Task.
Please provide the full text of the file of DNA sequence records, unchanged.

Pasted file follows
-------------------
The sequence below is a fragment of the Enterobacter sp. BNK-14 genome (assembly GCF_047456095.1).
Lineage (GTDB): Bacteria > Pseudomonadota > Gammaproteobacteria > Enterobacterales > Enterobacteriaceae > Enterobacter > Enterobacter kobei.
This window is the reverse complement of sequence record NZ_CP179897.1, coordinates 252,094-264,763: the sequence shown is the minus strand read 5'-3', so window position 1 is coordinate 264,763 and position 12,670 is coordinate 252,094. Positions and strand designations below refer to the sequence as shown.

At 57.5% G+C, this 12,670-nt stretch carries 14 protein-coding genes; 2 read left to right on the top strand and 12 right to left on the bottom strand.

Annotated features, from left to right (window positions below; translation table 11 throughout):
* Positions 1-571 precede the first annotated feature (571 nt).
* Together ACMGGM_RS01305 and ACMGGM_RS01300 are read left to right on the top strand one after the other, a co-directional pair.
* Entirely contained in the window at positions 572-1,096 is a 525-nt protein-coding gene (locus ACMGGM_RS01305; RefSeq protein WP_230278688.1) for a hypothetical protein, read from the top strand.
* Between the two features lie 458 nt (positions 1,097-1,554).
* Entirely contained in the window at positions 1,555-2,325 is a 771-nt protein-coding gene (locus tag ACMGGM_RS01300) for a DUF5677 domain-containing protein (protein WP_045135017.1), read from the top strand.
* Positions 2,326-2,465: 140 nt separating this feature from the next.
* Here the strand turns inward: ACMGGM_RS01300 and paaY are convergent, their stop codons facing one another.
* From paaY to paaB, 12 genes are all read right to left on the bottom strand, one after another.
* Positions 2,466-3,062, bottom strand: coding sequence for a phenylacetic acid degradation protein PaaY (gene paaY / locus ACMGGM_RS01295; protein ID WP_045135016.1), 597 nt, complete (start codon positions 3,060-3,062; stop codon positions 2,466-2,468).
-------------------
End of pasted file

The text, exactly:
The sequence below is a fragment of the Enterobacter sp. BNK-14 genome (assembly GCF_047456095.1).
Lineage (GTDB): Bacteria > Pseudomonadota > Gammaproteobacteria > Enterobacterales > Enterobacteriaceae > Enterobacter > Enterobacter kobei.
This window is the reverse complement of sequence record NZ_CP179897.1, coordinates 252,094-264,763: the sequence shown is the minus strand read 5'-3', so window position 1 is coordinate 264,763 and position 12,670 is coordinate 252,094. Positions and strand designations below refer to the sequence as shown.

At 57.5% G+C, this 12,670-nt stretch carries 14 protein-coding genes; 2 read left to right on the top strand and 12 right to left on the bottom strand.

Annotated features, from left to right (window positions below; translation table 11 throughout):
* Positions 1-571 precede the first annotated feature (571 nt).
* Together ACMGGM_RS01305 and ACMGGM_RS01300 are read left to right on the top strand one after the other, a co-directional pair.
* Entirely contained in the window at positions 572-1,096 is a 525-nt protein-coding gene (locus ACMGGM_RS01305; RefSeq protein WP_230278688.1) for a hypothetical protein, read from the top strand.
* Between the two features lie 458 nt (positions 1,097-1,554).
* Entirely contained in the window at positions 1,555-2,325 is a 771-nt protein-coding gene (locus tag ACMGGM_RS01300) for a DUF5677 domain-containing protein (protein WP_045135017.1), read from the top strand.
* Positions 2,326-2,465: 140 nt separating this feature from the next.
* Here the strand turns inward: ACMGGM_RS01300 and paaY are convergent, their stop codons facing one another.
* From paaY to paaB, 12 genes are all read right to left on the bottom strand, one after another.
* Positions 2,466-3,062, bottom strand: coding sequence for a phenylacetic acid degradation protein PaaY (gene paaY / locus ACMGGM_RS01295; protein ID WP_045135016.1), 597 nt, complete (start codon positions 3,060-3,062; stop codon positions 2,466-2,468).